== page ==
Darkness recedes as we ride our camels across the vast desert plains. As we begin to climb the magnificent sand dunes, the sun peeps it’s head over the horizon, a bright red inferno. The mountains of sand become steeper, so we leave our camels behind and climb up and up the dunes to watch the sun rise.  The smooth contours of sand stretched into the horizon, surrounded by desolate desert plains stamped with the occasional green oasis. The cool of night was replaced by the desert sun as we jumped around the dunes like children. I don’t think I have ever screamed/sworn as much as I did as I spun and sped down the monstrous sand dune in a donut-shaped tabogin. 

After a 2 hour break, we were on the road again bound for the Mogao grottoes, over 490 caves filled with art and sculptures that are over 2000 years old, created over a myriad of dynasties by Buddhist and Taoist monks. We pushed through the crowds and heat to see the ‘thousand Buddha murals’, ancient carvings and the second biggest Buddha in the world, around 33 metres tall. For me,Cave 17 was the highlight, the place where the oldest writings in the world were found -ancient Buddhist scriptures.

By night fall were were exhausted, but still managed to make it to the Dunhuang night markets after dinner in the countryside. 
See you tomorrow Australia!

Day 9 - by Jenny

As we get closer to the time that we have to pack up our bags and head off to Dunhuang, I begin to feel the familiarity of certain parts of the Lanzhou despite it’s vastness. Although I would not consider it a tourist destination in terms of comfort and weather, Lanzhou has a certain appeal to it. The surrounding mountains caters for nature lovers, buildings such as museums details the history and development, and the stores and markets are a place to grab your “made in China” products.

We were given a overview of the importance of the Silk Road and it’s ability to connect the eastern part of China to the west and bring about trade and spread religion. The grottoes of Dunhuang were used by Monks for meditation and were then later opened to the public. These are located away from the city and away from the distractions of ordinary life. This is something I cannot begin to fathom especially coming from a world where everyone is connected via technologies and there is a constant need to be up-to-date.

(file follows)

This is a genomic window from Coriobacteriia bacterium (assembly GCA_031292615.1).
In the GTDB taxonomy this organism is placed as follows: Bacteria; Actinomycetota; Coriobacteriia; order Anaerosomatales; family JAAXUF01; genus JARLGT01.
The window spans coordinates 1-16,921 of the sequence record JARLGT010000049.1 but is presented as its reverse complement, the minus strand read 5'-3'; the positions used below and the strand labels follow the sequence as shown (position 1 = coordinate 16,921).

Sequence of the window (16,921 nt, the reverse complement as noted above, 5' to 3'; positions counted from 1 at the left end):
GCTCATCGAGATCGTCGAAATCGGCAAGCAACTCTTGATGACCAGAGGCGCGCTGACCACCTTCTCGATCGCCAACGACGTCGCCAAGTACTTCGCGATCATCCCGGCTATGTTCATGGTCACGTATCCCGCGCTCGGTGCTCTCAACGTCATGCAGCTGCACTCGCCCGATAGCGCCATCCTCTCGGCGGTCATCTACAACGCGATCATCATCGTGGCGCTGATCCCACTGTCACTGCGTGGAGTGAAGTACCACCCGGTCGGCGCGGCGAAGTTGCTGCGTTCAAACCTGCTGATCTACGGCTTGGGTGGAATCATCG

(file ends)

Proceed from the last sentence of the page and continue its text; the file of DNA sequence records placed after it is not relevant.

The part I found most interesting was the interpretations of the Buddhist artworks. The various elements that make up the picture serve to tell stories and morals. Our imaginations were stretched by the pictures of flying angels (heavenly musicians) who are drawn without wings. Instead they use a scarf or have flowing sleeves as their way of soaring above amongst the clouds. The many depictions of Buddha were also fascinating to see. It seems that the image of Buddha is open to interpretation. I am now armed with knowledge to have an informed view of the artwork. I can’t wait to see them in real life!

It is nearly time to leave the comforts of our hotel rooms which we have used to escape the dusty streets. As we say our farewell to Lanzhou, we are ready to be fascinated by the wonders of Dunhuang as we embark on our next part of the journey.

The flying horse leads the way.